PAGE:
He was engaging and entertaining, but exile and chronic homesickness had driven him to drink – and, arguably, suicide. This happened when I was working on A Man Out of the Country and his death both saddened and disturbed me as he was the model for a character in the play. 

Vernie knew Pinkie well and told me he and Basil had trained together in MK. The burial was at Zorgvlied. I drove to the cemetery with Joseph Mosikili, a friend and actor, who’d been close to Pinkie. It was a cold April day and the weather changed from sun to rain to wet snow. 

As we stood around the grave, the master of ceremonies expressed the hope that by the year 2000, Pinkie’s bones could be taken back to South Africa to be buried with his ancestors.

After Vernie and I scattered a handful of cold earth over Pinkie’s coffin, we looked at each other and, without needing to say anything, knew we didn’t want to be buried in Amsterdam.

The text on Pinkie’s funeral notice read: “You can take a man out of his country, but you cannot take the country out of the man.” 

His bones were not brought home in 2000 and are still in grave N-III-0293. But he’s no longer the only South African in Zorgvlied, as the poet Elisabeth Eybers was buried there in 2007.


Something I haven’t properly touched on is Vernie’s activism. Many people use the word activist in conjunction with academic and poet to describe him, but that’s somewhat misleading. 

Most activists, understandably perhaps, simplify issues and reduce them to black-and-white propositions; Vernie was predisposed to embrace complexity and paradox. 

Vernie February

Vernie February next to the poster of his cousin Basil February, 1977. (Photo: Anthony Akerman)

He certainly had a strong ethical sense, deplored injustice, was humane, was prepared to stand up and be counted, and would read his poetry at public events and political rallies.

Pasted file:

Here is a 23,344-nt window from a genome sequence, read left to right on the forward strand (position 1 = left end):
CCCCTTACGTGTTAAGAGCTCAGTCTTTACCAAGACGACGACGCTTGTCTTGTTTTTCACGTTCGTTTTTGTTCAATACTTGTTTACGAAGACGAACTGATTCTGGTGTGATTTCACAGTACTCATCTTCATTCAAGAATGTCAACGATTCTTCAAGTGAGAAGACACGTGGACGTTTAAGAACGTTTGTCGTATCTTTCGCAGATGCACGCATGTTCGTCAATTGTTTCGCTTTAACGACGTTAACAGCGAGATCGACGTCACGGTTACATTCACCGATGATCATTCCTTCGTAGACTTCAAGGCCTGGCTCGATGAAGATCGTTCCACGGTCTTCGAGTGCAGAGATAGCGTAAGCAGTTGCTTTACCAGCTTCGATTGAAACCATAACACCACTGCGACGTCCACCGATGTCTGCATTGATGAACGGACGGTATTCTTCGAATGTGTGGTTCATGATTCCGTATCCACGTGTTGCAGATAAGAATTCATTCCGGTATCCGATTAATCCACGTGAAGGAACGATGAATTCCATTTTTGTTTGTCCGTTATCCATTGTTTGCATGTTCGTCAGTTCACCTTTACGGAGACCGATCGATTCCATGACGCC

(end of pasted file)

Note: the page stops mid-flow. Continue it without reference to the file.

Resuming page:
His house guests at Zoomstraat included the likes of Thabo Mbeki and Pallo Jordan – whose father Prof AC Jordan had taught Vernie at UCT – but Vernie wasn’t angling for a lucrative post-revolutionary sinecure.

He was the go-to guy when any of the several Dutch anti-apartheid groupings wanted to check the credentials of a literary figure. 

In the 1980s, Leiden hosted a seminar on Sir Philip Sidney, the English courtier and poet who’d been killed in the Netherlands in 1586 at the Battle of Zutphen. Controversy flared up around this conference because the South African academic John Gouws – an authority on Sidney – had been invited to participate. 

The Boycott Outspan Movement got wind of it, organised a protest and ensured Gouws was only given observer status. 

Vernie phoned me one night laughing so uncontrollably that he could hardly get his words out. He eventually managed to tell me he’d received a call from an activist from one of these groups asking where Sir Philip Sidney stood on the issue of apartheid.


On 2 February 1990, I sat alone in my flat in the red-light district watching the BBC. I wasn’t expecting much, but by the time FW de Klerk had finished speaking, tears were running down my cheeks. 

I ran up a ridiculous phone bill that day, drank more than was good for me, went to bed late, woke up with a hangover and regretted I’d agreed to meet up with Vernie so early the following morning. 

In my notebook, I recorded: “We (he) spoke for hours.”

We were both slightly dazed and had stupid smiles on our faces. I’d been away for 17 years and Vernie for 27 – but now we could go home. 

We had to resist the urge to pinch ourselves. By then I was also a Dutch citizen and, three years earlier, had been refused a visa. I planned to reapply the day after Nelson Mandela walked out of prison. It was hard to believe we were no longer exiles. 

Change was in the air and many South Africans were passing through Amsterdam. 

Later that month I met Jakes Gerwel at Vernie’s and attended a talk he gave in Leiden about the University of the Western Cape (UWC). I’d already booked a ticket to visit home in May when I was invited to direct my play, Somewhere on the Border, in Durban. 

I’d recently been visited by Gerrit Schoonhoven, who’d directed the first South African production in 1986. Gerrit and artists like Johannes Kerkorrel were giving a voice to a new generation who defined themselves as “Alternative Afrikaners”.